The war of Rome against Italy, France, and Mexico is waged on this issue. These countries have dared to imitate the United States in proclaiming the separation of Church and State and limiting papal power to matters purely religious.
In my boyhood such questions as these were never discussed; Romanists were protected in the exercise of their faith much as were Quakers, Methodists, Baptists, Episcopalians and a dozen more. The United States from the Bay of Fundy to Florida was homogeneous in its adherence to the Constitution as elaborated by the fathers of the Republic. We welcomed all creeds, for we feared none. Maryland became a refuge for Catholics who professed loyalty to American institutions and a toleration in matters religious. No American of the eighteenth and few of the nineteenth century would have imagined a succession of Roman Popes commencing with Pius IX who in defiance of law would hurl their theological thunder against all such as dared question the supremacy of canon law.
Mr. Marshall rarely offers his own opinion—he quotes uniformly that of Catholic documents approved by pontifical authorities. He enables us to see that, so far from showing liberality or even toleration with advancing years, this gigantic machine moves with a medieval mind flattening down and out any, in its path who feebly plead for a scintilla of civil liberty or self-government.
When I was first in Rome (1859), Pius IX gave me his blessing and soon afterward cursed all who assisted in the unification of Italy. At that time the Papal States made an area of 16,000 square miles, and thus the Pope sat on a temporal no less than a spiritual throne; and history teaches us that such experiments are apt to end in falling between two stools. Pius IX met this difficulty by proclaiming himself infallible and cursing all such as questioned the doctrine. Some think that the Pope has a flavor of democracy from the office being elective. This is a mistake. It is he who makes bishops and cardinals and when the voting begins he knows on whom he can depend. A philosophical theologian has perhaps noticed that popes and cardinals and legates and nuncios and monsignori are mostly Italian.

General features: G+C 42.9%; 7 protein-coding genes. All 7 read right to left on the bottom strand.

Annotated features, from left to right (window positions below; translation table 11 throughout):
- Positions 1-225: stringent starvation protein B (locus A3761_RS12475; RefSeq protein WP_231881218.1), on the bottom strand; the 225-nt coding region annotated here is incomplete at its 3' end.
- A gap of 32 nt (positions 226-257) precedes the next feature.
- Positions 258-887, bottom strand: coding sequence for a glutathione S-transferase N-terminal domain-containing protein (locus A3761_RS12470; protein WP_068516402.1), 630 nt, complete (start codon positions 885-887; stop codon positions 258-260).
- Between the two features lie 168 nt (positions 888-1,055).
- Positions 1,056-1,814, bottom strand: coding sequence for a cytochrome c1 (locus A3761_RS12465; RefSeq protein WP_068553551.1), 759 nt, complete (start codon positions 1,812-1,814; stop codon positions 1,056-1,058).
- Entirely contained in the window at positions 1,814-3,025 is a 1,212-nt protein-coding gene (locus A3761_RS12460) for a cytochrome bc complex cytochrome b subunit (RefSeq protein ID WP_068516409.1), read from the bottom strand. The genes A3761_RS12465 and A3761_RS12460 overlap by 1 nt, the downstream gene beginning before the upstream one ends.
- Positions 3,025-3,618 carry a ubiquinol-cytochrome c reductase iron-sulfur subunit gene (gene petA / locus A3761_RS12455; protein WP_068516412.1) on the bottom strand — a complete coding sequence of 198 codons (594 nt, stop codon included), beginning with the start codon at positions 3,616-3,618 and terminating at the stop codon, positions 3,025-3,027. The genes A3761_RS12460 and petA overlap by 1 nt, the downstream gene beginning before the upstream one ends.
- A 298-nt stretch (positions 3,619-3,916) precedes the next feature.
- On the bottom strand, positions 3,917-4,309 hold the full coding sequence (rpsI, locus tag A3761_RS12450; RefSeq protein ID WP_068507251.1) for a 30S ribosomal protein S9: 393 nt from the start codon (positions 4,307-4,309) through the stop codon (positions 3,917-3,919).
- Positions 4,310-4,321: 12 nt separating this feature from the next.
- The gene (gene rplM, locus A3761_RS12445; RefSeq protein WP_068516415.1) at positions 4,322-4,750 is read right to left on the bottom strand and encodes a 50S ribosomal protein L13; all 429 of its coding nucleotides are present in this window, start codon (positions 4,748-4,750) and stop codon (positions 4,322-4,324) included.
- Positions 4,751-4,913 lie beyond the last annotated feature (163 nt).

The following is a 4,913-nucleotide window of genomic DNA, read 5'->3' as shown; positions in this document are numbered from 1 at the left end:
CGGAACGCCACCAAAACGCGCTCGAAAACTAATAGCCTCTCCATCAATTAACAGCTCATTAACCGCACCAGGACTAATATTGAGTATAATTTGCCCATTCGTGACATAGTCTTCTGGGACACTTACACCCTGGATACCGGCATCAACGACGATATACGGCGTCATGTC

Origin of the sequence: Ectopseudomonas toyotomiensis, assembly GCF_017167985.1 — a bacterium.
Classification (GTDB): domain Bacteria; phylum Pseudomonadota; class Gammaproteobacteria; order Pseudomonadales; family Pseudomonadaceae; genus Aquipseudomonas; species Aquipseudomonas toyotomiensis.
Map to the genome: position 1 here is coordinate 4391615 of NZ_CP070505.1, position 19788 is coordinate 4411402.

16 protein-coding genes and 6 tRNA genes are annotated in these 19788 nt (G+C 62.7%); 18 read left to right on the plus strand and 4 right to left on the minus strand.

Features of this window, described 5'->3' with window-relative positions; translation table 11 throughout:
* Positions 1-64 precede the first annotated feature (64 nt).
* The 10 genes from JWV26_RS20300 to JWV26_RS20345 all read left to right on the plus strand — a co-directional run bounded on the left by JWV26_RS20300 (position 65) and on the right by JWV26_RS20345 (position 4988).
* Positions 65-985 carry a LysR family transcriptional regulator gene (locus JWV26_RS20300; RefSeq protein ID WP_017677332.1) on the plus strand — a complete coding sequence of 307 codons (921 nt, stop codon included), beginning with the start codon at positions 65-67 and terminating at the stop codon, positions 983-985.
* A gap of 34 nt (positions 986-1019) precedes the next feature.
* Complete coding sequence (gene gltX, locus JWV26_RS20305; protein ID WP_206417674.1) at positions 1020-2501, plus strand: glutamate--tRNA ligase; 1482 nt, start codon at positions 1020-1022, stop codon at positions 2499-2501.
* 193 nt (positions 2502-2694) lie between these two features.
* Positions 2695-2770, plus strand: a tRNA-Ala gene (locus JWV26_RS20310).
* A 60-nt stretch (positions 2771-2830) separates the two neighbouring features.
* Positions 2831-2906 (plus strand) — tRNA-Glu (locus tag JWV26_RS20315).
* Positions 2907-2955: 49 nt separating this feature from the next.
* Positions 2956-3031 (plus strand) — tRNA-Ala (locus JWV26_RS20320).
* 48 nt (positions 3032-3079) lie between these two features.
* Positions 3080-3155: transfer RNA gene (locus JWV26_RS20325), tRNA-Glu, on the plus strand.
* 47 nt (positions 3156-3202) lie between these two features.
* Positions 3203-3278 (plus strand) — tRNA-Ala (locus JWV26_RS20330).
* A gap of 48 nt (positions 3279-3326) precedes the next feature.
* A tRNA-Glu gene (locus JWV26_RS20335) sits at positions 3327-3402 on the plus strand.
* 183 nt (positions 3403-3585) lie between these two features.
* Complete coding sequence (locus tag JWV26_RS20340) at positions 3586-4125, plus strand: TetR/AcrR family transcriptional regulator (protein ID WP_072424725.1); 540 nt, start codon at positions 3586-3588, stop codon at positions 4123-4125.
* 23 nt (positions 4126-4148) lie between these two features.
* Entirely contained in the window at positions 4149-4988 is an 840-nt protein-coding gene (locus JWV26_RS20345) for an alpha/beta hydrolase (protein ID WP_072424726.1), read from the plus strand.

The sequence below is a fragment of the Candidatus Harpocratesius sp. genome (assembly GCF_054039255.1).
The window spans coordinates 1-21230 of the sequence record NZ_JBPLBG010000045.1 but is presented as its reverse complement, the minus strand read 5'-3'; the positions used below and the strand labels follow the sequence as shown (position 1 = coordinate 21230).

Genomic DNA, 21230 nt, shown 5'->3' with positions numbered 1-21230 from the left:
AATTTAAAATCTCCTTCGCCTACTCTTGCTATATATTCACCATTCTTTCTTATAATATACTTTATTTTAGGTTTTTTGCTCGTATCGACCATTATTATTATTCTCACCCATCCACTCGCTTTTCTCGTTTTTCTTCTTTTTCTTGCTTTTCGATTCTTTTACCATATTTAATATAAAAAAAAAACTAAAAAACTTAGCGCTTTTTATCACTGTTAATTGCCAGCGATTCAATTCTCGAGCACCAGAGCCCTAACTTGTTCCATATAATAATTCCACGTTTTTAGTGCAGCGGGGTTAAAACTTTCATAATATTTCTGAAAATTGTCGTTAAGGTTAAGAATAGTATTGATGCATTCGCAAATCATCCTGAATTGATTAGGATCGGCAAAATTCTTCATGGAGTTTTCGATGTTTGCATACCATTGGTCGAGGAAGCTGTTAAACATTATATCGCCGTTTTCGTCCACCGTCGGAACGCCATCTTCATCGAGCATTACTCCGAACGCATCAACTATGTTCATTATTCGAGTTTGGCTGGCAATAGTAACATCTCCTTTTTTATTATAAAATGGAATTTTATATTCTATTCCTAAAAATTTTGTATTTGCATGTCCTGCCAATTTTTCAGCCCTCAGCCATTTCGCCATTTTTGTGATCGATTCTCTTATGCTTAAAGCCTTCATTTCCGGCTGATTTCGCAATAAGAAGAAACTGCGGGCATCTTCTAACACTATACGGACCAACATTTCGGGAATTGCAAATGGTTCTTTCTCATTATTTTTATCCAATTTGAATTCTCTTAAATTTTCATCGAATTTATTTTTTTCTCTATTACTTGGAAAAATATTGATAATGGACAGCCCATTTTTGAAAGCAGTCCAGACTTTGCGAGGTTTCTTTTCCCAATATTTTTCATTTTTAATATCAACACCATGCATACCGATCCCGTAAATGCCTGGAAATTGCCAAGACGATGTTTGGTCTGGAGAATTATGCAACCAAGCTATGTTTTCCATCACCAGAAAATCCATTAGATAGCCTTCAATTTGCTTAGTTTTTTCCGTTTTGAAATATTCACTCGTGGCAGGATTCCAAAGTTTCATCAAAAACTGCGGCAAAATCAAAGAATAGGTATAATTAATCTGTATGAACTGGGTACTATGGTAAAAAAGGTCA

In my time Juarez was President of Mexico and attempted to enforce the Constitution of 1857 which made the civil power superior to that of the clerical. Juarez was excommunicated and also every Mexican who supported him. j Pius IX gave Maximilian a special blessing when he sailed I for Mexico (1864); and the United States replied by sending arms to Juarez and encouraging his resistance to pontifical claims.
Latterly the French Republic has attempted to give universal education free from priestly admixture. As a result the French President is under papal ban and all French catholics are excommunicated who assist in sustaining the national as against the papal Constitution.
We have seen, even in our country, a widely ramified organization of Roman Catholics demanding that we interfere in Mexican affairs in order to make the priests once more masters over civil authorities. This could not have been imagined when Juarez and Abraham Lincoln were alive.
Mr. Marshall’s book can not be criticized as a bid for literary fame; much less does it invite discussion of a controversial nature. It is above the suspicion of paid propaganda, being the work of one whose position at the bar of New York and in his family relations raises him to the rank of a thinker and leader. His work is as dispassionate as a judgment of the Supreme Court; it is as final as the code of Civil Procedure.